In the introduction to the graphic novel of ‘Zero Hour: Crisis In Time’, artist/writer Dan Jurgens points out the problems of discovering that while giving Oliver Queen his 45th birthday in the ‘Green Arrow’ comic-book, the effect that would have on all the other characters in the DC Universe, who must surely be of a similar age. More so, since after ‘The Crisis On Infinite Earths’ and the Justice Society Of America were now on the only Earth were still young despite the fact that they had to be in their 80s.
I would add to that this would also apply to the original Flash aka Jay Garrett’s wife, Joan, as well. As I’ve covered the problems of ageing in comic-book universes in an article and only came across this 1994 mini-series recently, I was curious to see how this problem was sorted out.
Other than the introduction from Showcase ’94 # 8-9, the rest is from the five-part mini-series itself and with extras showing interior art in the making and covers.
With the story itself, it is Waverider and Hunter in the future who discover something is tampering with the timeline and come to the 21st century to sort it out. Things have already changed. Batgirl is back and there are multiple numbers of Hawkman converging on each other. Members of the Legion Of Super-Heroes are already here, too. It’s inevitable that the Time Trapper raises his head and removes his cowl for an interesting surprise although I’ve begun to realise that he might be more than one person anyway. Not helped by the fact that Hank Hall aka Hawk and now as the more powerful The Extant is ageing people to death. There is a lot of death going on.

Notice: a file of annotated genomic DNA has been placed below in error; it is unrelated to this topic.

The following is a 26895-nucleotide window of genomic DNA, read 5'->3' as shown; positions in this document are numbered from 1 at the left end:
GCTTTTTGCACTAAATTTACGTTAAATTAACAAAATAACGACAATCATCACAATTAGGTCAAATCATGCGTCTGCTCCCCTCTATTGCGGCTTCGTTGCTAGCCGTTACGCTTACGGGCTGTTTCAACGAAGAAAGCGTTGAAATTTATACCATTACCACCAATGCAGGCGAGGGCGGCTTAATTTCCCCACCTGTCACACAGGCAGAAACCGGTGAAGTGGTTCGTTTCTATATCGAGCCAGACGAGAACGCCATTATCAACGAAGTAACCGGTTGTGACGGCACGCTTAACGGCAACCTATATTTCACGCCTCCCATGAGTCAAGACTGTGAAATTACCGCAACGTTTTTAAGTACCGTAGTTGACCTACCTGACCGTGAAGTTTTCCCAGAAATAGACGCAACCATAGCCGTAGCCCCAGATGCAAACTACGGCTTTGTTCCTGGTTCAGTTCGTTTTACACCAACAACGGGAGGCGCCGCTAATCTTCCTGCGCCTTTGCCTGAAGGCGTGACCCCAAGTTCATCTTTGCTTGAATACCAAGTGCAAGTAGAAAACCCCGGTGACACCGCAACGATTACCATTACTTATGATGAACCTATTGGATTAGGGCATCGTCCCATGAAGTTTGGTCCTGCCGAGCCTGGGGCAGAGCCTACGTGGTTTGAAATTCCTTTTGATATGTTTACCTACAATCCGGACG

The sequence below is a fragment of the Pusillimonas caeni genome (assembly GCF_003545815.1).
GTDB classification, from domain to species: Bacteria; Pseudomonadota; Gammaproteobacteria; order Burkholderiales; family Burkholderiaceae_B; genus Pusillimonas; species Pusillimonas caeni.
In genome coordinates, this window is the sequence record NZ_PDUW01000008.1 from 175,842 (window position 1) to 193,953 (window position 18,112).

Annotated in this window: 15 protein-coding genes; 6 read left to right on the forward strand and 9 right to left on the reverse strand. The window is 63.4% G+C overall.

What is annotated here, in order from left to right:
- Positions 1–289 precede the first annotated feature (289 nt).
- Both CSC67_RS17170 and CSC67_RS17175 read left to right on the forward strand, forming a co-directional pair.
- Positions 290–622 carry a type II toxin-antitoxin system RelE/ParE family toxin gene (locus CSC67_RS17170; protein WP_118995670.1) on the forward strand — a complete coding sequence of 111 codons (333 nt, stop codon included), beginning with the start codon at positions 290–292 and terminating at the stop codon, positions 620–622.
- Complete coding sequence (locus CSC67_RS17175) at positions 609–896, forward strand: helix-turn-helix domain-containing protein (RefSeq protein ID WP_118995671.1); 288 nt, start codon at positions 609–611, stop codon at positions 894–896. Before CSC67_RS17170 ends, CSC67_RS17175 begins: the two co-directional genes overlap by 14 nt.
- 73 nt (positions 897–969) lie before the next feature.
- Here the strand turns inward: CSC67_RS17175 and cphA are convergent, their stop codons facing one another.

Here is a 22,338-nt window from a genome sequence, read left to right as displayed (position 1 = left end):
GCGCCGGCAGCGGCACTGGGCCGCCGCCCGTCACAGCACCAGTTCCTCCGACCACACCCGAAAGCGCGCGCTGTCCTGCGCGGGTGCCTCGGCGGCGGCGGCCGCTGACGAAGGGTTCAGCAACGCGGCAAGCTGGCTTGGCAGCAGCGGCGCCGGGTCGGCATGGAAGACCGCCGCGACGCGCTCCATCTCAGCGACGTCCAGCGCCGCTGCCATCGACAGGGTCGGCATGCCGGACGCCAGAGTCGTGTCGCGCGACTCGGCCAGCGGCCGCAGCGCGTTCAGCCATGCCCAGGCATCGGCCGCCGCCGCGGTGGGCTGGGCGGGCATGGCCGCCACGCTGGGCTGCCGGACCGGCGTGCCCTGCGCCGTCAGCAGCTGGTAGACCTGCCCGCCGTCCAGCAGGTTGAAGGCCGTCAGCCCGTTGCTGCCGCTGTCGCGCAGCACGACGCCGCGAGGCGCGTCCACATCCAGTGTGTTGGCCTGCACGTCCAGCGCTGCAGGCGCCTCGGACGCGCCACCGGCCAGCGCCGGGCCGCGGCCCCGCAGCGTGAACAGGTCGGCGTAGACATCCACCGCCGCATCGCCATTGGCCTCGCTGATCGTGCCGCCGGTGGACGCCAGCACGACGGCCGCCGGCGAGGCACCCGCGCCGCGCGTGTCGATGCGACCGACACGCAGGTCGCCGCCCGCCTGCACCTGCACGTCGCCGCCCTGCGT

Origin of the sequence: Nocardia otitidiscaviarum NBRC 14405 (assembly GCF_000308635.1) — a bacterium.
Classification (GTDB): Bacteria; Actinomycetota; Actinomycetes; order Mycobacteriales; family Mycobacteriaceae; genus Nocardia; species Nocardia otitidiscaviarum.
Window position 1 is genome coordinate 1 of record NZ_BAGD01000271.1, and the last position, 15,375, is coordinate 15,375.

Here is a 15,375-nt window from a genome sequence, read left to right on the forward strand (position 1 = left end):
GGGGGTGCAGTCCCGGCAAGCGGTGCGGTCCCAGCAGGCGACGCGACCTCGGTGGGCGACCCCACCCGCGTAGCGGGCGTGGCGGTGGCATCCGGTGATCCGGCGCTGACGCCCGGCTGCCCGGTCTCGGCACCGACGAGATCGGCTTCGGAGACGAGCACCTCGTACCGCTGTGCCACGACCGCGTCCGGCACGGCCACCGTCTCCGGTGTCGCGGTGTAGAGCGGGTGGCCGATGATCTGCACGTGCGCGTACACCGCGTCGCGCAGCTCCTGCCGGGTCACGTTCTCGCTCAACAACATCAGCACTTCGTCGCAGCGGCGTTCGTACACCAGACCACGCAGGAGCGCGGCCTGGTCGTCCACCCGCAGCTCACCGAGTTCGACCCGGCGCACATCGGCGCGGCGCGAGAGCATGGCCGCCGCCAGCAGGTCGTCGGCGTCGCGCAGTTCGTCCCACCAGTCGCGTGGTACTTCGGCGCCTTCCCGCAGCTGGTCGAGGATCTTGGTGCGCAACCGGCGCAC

Ultimately, without giving away too many spoilers, it becomes a battle between The Extant and Parallax, the ultimate form of Green Lantern Hal Jordan before he ends the DC Universe and brings it back in a form of a reboot. I ended up wondering what happened next and looking up Wikipedia, there were many Zero issue cross-overs even before it got to that stage which surely deserves to have a collective couple volumes to itself as well, more so as many of the characters prove to be ineffective. From the looks of things, there are some selective volumes although I doubt if they’ll change the overall direction.
I often thought the original ‘Crisis On Infinite Earths’ trying to sort out the multiple Earths was going to create more problems and came away from ‘Zero Hour’ with the thought that those who caught on after that mini-series is going to see a similar problem in seeing all the continuity that they might have liked be wiped with a stroke even more damaging.
In many respects, the more recent ‘52’ appears to resolve these issues into alternative realities, so presumably ‘Zero Hour’ must be considered one of those realities now. That’s the problem when you have comic book characters outliving their creators and fans by several decades, you have to take their relative ages as a given and freezes when they reach adulthood.
I doubt if the ageing of comic-book characters will ever be resolved successfully. Soon as you introduce children who grow up into the mix, all the adult characters must age 20 years unless you introduce time travel or other dimensions where they grow up.
(pub: DC Comics, 2018. 200 page graphic novel hardback. Price: I pulled my copy for about £10.99 (UK). ISBN: 978-1-4012-7851-9)
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